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Acceptance And Understanding Breeds Belonging English Literature Essay

Paper Type: Free Essay Subject: English Literature
Wordcount: 1151 words Published: 1st Jan 2015

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Acceptance and understanding are the building blocks of feeling any sense of belonging. Through acceptance, barriers to belonging can be broken down to shape our attitudes and perceptions upon others, allowing others to feel a sense of acceptance and belonging. Acceptance and understanding however can be rejected through an individual’s experience of alienation and rejected, thus killing any further growth of a sense belonging.

An individual upbringing creates a powerful formative influence over the creation of a sense of belonging. Billy’s past experiences of abuse have led him to assume that others will not accept him. Herrick explores the abusive nature of his father by employing metaphors and first person narration of Billy.

“Gave me one hard backhander across the face, so hard I fell down… and slammed the door on my sporting childhood”, highlighting the destructive relationship he has with his father, potentially creating barriers of any sense of belonging.

Billy’s experience however can be contrasted to Caitlin’s ironic emptiness in the midst of material wealth promoted by her father. Both characters are similar in the way that they don’t feel a sense of belonging in their community but their experiences of how this came about is significantly different, Thus resulting in different views and attitudes towards to people. Herrick explores this through when Billy Catlin meet for the first time at McDonalds, each having a different view upon another.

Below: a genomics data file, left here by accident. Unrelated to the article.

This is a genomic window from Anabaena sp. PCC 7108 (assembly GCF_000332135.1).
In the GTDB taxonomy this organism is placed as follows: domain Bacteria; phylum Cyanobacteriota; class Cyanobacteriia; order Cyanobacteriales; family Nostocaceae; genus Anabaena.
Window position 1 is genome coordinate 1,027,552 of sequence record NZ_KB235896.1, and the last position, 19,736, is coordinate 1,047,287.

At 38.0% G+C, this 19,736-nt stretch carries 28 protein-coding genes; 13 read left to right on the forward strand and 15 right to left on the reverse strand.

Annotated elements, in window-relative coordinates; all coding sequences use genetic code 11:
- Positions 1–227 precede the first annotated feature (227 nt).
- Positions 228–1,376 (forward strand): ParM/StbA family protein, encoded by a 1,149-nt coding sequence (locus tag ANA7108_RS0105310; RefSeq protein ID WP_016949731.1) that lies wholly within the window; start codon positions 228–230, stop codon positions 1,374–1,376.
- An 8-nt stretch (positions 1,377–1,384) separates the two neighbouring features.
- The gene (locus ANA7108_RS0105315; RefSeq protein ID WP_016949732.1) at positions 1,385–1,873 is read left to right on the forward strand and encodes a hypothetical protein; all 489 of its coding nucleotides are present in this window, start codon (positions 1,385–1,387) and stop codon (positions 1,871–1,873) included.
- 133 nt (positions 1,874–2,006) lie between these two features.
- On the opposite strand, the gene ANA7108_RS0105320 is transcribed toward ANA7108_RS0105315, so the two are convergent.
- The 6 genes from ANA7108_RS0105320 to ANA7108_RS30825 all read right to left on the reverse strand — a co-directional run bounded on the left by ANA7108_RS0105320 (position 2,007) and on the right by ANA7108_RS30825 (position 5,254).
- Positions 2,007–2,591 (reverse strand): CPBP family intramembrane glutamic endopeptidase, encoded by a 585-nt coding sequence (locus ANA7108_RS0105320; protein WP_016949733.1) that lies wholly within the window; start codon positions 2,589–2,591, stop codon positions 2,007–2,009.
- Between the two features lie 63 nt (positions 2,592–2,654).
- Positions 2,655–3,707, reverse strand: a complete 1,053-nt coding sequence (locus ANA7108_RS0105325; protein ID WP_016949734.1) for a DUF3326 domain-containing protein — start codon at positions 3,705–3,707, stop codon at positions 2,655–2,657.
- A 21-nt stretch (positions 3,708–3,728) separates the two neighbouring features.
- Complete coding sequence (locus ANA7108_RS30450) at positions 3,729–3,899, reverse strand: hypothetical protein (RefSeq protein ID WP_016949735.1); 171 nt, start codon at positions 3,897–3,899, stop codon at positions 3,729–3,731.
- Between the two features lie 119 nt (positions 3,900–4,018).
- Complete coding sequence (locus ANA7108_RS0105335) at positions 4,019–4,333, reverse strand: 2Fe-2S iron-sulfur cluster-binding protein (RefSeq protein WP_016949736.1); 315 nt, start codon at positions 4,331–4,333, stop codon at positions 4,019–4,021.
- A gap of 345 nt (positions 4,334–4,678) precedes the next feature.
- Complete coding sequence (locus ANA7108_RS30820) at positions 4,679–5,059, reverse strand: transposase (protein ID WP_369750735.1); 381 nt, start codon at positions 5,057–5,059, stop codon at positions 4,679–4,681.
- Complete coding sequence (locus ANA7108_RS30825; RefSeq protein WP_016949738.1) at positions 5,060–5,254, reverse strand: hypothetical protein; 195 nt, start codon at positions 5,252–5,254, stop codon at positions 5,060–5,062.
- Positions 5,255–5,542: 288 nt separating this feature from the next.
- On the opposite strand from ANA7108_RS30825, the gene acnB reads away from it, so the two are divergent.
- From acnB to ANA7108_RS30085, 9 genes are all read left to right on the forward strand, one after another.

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The rules of society have a bearing on an individuals potential to belong, often resulting in a search of a physical sense of belonging. Billy’s sense of belonging to a community (Bendarat) at the beginning of the chapter is contrasting to his sense of belonging near the end. Herrick’s communicates the lack of acceptance within the community of Bendarat through the school kids labelling Billy as a social outcast. “As I near the town there’s more cars and school buses, yellow, full of kids shouting insults at me, the bum”. Despite this unwelcome experience, Billy soon finds a place of haven, a physical sense of belonging within the town. “Bendarat is a prefect town. A friendly librarian, a warm McDonalds, luxury train accommodation.” This physical sense of belonging is further explored through Billy’s sense of direction in life, his daily routine. “This morning I woke and I knew where I was going for the next few months-to the Library to McDonalds to the river and home here to the Hilton- a circuit of plans with Caitlin at the centre, and me a badly dressed satellite spinning crazily in her orbit” This highlights that positive experiences of acceptance can be catalysts for belonging.